The film has two distinct segments, the flashback scene at the lake and then in the Brooklyn apartment.  What thoughts went into the artistic decisions in how to represent these two settings?

A lot of that is Ben Richardson, the cinematographer, being like “I’m going to do all this [long list of stuff that will make it look all magic-y]” and me being like “yes.” We looked at Guy Maddin’s movies a lot.  Ben had the idea to shoot the Other Couple’s flashback–where she walks in on him puking–in the same kind of diffusion-heavy style as the story at the beginning.

Describe the production itself, how long was the shoot, what kind of equipment did you use? Any difficulties arise while on set?

The production was wonderful and easy and fun. We shot on two and a half very light days. We were all actually kind of amazed at how problem-free it was. We shot on the EX-3, (with lenses for the flashbacks and without for the dinner.) The floaty-camera of the dinner scene is Ben shooting with a fig rig.

Having seen a lot of short films coming out of NYU, including two other films in this Sundance program, Nick Paley’s Andy and Zach and Tahir Jetter’s Close, it seems a lot of this work is exploring a realist vein. Is this something you notice too, and does the atmosphere of the school itself foster these sorts of explorations of emotional landscapes?

I don’t know if it’s the landscape so much as the way that it’s being explored–the style of writing and the visual style. There are different approaches to low-budget films. Some really try to emulate (with more and less success) the look of traditional big-budget filmmaking, and some explore various other looks that have enough kind of clout to look “intentional” in their own rights. I think going the second route is really smart–especially now with all this crazy Youtube business, you can shoot in all sorts of fast, flexible ways (even our shoot was pretty un-fussy in the lighting of the dinner scene) without looking like you ever had to compromise.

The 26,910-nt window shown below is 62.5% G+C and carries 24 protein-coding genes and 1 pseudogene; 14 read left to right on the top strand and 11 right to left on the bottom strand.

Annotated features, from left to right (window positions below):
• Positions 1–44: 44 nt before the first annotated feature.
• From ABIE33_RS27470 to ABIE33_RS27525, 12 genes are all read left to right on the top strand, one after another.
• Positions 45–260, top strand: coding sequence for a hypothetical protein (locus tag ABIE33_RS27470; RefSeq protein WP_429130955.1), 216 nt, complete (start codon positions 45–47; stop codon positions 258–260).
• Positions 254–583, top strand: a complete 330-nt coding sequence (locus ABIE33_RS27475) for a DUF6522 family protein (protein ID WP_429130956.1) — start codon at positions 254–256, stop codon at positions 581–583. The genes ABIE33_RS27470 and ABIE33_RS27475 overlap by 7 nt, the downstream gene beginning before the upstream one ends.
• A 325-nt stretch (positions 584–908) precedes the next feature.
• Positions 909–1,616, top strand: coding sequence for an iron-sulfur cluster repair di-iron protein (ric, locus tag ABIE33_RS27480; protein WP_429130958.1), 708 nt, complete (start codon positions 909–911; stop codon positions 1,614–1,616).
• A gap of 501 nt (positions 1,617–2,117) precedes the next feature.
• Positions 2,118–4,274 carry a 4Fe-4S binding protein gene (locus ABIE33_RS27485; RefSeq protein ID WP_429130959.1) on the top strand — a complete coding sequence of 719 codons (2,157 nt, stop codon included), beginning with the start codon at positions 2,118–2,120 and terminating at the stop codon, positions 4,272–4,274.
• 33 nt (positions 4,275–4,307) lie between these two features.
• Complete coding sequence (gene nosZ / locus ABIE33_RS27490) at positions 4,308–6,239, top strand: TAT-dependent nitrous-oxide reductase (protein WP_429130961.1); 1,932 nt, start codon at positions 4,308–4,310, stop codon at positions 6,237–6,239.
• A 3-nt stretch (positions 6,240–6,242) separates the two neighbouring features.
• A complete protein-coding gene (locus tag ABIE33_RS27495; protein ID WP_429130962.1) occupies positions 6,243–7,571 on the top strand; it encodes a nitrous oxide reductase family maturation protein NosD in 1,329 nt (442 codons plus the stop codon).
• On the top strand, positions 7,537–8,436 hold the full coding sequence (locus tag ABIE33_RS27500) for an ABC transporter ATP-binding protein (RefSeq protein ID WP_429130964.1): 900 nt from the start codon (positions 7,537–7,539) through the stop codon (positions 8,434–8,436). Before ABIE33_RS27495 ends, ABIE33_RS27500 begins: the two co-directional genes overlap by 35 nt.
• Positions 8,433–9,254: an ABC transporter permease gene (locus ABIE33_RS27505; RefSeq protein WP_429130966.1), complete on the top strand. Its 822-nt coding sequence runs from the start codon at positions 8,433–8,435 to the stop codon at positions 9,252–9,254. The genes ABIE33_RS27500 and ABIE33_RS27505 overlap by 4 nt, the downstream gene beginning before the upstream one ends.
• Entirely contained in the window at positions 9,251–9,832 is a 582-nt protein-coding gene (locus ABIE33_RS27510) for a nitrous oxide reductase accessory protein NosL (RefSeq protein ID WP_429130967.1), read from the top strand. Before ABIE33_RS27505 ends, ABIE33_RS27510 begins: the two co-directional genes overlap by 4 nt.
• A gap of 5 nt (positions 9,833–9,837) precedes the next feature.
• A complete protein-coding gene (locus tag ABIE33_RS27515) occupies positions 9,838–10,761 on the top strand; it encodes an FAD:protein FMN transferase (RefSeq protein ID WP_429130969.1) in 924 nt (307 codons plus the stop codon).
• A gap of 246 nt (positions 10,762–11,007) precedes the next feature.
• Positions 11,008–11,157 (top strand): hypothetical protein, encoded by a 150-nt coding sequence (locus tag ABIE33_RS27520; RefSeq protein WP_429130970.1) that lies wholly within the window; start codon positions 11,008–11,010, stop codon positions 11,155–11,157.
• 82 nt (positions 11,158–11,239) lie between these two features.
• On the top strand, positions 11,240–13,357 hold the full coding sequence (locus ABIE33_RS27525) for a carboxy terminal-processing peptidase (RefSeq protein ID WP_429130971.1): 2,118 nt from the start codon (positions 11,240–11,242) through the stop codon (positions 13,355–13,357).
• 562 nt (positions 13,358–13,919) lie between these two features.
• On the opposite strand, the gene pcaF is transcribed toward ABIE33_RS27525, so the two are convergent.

You did go to Sundance this year to support the film. Had you been before? What was the experience like?

I’ve been to Slamdance the two previous years with various episodes of my animated short series The Adventures of Ledo and Ix. The first time I was there for Slamdance I met some good people (like Dave Golden, who is music editor and music supervisor on Hunter and the Swan) who took me to lots of Sundance events and parties, so I really feel like I’ve been going to the same Sundance/Slamdance mashup festival for three years in a row.

Any fun stories to share of your time there?

Um, that I care to SHARE…..?

Oh snap. Well, what projects can we expect to see from you in the future?

Right now I’m finishing the script for my first feature film, called Futuristic Brooklyn, and working on building a crew and finding financing to shoot it. Come join the Facebook group to get updates on all this stuff!  I’m also doing ever more episodes of The Adventures of Ledo and Ix, which are unfolding on Penny Arcade TV.

Well, Thank you very much Emily for sharing your time. Any short films that you’ve seen online that you care to recommend?

Yes. David O’Reilly’s Please Say Something & Madeleine Olnek’s Countertransference.

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Thanks again to Emily for her great answers. You can see The Hunter and the Swan Discuss Their Meeting for a limited time in our Sundance Program 5 coverage. You can find more about her projects at Kid Can Drive and follow her on Twitter @emilycarmichael.

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Co-Founder of Short of the Week, Sondhi lives in Brooklyn working as a Curator for Vimeo. Follow his musings on online video, direct distribution and branded content: @jasondhi.